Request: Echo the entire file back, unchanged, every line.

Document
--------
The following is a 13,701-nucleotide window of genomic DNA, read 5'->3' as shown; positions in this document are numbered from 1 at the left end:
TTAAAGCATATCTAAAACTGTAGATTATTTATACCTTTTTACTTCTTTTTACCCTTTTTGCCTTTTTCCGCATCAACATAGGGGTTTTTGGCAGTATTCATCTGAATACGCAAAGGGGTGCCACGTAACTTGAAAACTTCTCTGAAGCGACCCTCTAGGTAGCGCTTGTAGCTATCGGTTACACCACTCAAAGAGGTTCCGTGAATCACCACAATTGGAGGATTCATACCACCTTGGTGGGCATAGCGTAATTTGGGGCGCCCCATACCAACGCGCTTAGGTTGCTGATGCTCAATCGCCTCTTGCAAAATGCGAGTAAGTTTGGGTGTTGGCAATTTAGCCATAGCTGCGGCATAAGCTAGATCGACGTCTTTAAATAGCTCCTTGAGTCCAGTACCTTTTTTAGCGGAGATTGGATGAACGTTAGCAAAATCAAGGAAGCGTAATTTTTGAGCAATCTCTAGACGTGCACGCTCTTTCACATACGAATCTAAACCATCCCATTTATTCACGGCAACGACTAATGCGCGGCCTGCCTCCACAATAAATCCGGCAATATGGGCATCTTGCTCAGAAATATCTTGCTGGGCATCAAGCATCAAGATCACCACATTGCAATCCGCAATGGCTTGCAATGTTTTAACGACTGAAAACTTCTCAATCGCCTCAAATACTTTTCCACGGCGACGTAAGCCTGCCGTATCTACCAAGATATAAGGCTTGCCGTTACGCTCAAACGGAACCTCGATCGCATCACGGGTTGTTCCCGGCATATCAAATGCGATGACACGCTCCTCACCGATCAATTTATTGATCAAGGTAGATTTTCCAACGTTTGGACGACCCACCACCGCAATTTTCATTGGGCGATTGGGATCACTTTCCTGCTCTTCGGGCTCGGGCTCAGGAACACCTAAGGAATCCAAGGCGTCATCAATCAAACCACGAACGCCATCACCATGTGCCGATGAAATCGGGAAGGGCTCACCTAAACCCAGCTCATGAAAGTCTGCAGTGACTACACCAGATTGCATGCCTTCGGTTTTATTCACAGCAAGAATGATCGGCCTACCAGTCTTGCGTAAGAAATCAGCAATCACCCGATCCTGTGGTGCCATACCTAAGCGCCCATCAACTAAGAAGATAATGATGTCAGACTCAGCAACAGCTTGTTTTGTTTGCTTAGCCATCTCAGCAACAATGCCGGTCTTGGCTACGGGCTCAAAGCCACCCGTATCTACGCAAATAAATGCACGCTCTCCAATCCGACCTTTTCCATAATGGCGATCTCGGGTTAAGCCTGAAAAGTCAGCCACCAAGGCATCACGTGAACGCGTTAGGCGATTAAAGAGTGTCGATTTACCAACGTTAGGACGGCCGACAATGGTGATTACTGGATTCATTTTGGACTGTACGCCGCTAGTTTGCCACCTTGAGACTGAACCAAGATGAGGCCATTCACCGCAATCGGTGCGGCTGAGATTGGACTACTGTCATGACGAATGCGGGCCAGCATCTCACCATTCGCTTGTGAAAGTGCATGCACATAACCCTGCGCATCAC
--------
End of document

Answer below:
The following is a 13,701-nucleotide window of genomic DNA, read 5'->3' as shown; positions in this document are numbered from 1 at the left end:
TTAAAGCATATCTAAAACTGTAGATTATTTATACCTTTTTACTTCTTTTTACCCTTTTTGCCTTTTTCCGCATCAACATAGGGGTTTTTGGCAGTATTCATCTGAATACGCAAAGGGGTGCCACGTAACTTGAAAACTTCTCTGAAGCGACCCTCTAGGTAGCGCTTGTAGCTATCGGTTACACCACTCAAAGAGGTTCCGTGAATCACCACAATTGGAGGATTCATACCACCTTGGTGGGCATAGCGTAATTTGGGGCGCCCCATACCAACGCGCTTAGGTTGCTGATGCTCAATCGCCTCTTGCAAAATGCGAGTAAGTTTGGGTGTTGGCAATTTAGCCATAGCTGCGGCATAAGCTAGATCGACGTCTTTAAATAGCTCCTTGAGTCCAGTACCTTTTTTAGCGGAGATTGGATGAACGTTAGCAAAATCAAGGAAGCGTAATTTTTGAGCAATCTCTAGACGTGCACGCTCTTTCACATACGAATCTAAACCATCCCATTTATTCACGGCAACGACTAATGCGCGGCCTGCCTCCACAATAAATCCGGCAATATGGGCATCTTGCTCAGAAATATCTTGCTGGGCATCAAGCATCAAGATCACCACATTGCAATCCGCAATGGCTTGCAATGTTTTAACGACTGAAAACTTCTCAATCGCCTCAAATACTTTTCCACGGCGACGTAAGCCTGCCGTATCTACCAAGATATAAGGCTTGCCGTTACGCTCAAACGGAACCTCGATCGCATCACGGGTTGTTCCCGGCATATCAAATGCGATGACACGCTCCTCACCGATCAATTTATTGATCAAGGTAGATTTTCCAACGTTTGGACGACCCACCACCGCAATTTTCATTGGGCGATTGGGATCACTTTCCTGCTCTTCGGGCTCGGGCTCAGGAACACCTAAGGAATCCAAGGCGTCATCAATCAAACCACGAACGCCATCACCATGTGCCGATGAAATCGGGAAGGGCTCACCTAAACCCAGCTCATGAAAGTCTGCAGTGACTACACCAGATTGCATGCCTTCGGTTTTATTCACAGCAAGAATGATCGGCCTACCAGTCTTGCGTAAGAAATCAGCAATCACCCGATCCTGTGGTGCCATACCTAAGCGCCCATCAACTAAGAAGATAATGATGTCAGACTCAGCAACAGCTTGTTTTGTTTGCTTAGCCATCTCAGCAACAATGCCGGTCTTGGCTACGGGCTCAAAGCCACCCGTATCTACGCAAATAAATGCACGCTCTCCAATCCGACCTTTTCCATAATGGCGATCTCGGGTTAAGCCTGAAAAGTCAGCCACCAAGGCATCACGTGAACGCGTTAGGCGATTAAAGAGTGTCGATTTACCAACGTTAGGACGGCCGACAATGGTGATTACTGGATTCATTTTGGACTGTACGCCGCTAGTTTGCCACCTTGAGACTGAACCAAGATGAGGCCATTCACCGCAATCGGTGCGGCTGAGATTGGACTACTGTCATGACGAATGCGGGCCAGCATCTCACCATTCGCTTGTGAAAGTGCATGCACATAACCCTGCGCATCAC